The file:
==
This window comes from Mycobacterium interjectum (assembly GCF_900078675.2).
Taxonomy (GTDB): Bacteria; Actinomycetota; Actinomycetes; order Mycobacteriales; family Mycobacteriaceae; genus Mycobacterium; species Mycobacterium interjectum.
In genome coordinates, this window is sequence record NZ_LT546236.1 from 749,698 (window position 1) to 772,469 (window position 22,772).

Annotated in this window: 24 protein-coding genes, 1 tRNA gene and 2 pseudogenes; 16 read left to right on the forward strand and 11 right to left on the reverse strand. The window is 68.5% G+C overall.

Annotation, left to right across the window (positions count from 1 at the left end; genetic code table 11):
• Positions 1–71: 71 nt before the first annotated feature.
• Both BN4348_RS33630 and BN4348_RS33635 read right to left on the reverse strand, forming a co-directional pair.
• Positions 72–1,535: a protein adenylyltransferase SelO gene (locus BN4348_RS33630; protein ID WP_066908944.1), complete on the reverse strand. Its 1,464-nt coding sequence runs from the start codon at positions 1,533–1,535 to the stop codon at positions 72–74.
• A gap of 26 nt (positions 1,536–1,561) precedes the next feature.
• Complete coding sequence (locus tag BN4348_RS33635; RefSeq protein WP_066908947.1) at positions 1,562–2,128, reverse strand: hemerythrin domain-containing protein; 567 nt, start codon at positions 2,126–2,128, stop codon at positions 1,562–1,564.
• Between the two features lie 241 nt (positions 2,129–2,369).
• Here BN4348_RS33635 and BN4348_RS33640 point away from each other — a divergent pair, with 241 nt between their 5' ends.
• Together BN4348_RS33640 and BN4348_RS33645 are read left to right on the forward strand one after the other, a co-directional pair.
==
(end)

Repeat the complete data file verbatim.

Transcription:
This window comes from Mycobacterium interjectum (assembly GCF_900078675.2).
Taxonomy (GTDB): Bacteria; Actinomycetota; Actinomycetes; order Mycobacteriales; family Mycobacteriaceae; genus Mycobacterium; species Mycobacterium interjectum.
In genome coordinates, this window is sequence record NZ_LT546236.1 from 749,698 (window position 1) to 772,469 (window position 22,772).

Annotated in this window: 24 protein-coding genes, 1 tRNA gene and 2 pseudogenes; 16 read left to right on the forward strand and 11 right to left on the reverse strand. The window is 68.5% G+C overall.

Annotation, left to right across the window (positions count from 1 at the left end; genetic code table 11):
• Positions 1–71: 71 nt before the first annotated feature.
• Both BN4348_RS33630 and BN4348_RS33635 read right to left on the reverse strand, forming a co-directional pair.
• Positions 72–1,535: a protein adenylyltransferase SelO gene (locus BN4348_RS33630; protein ID WP_066908944.1), complete on the reverse strand. Its 1,464-nt coding sequence runs from the start codon at positions 1,533–1,535 to the stop codon at positions 72–74.
• A gap of 26 nt (positions 1,536–1,561) precedes the next feature.
• Complete coding sequence (locus tag BN4348_RS33635; RefSeq protein WP_066908947.1) at positions 1,562–2,128, reverse strand: hemerythrin domain-containing protein; 567 nt, start codon at positions 2,126–2,128, stop codon at positions 1,562–1,564.
• Between the two features lie 241 nt (positions 2,129–2,369).
• Here BN4348_RS33635 and BN4348_RS33640 point away from each other — a divergent pair, with 241 nt between their 5' ends.
• Together BN4348_RS33640 and BN4348_RS33645 are read left to right on the forward strand one after the other, a co-directional pair.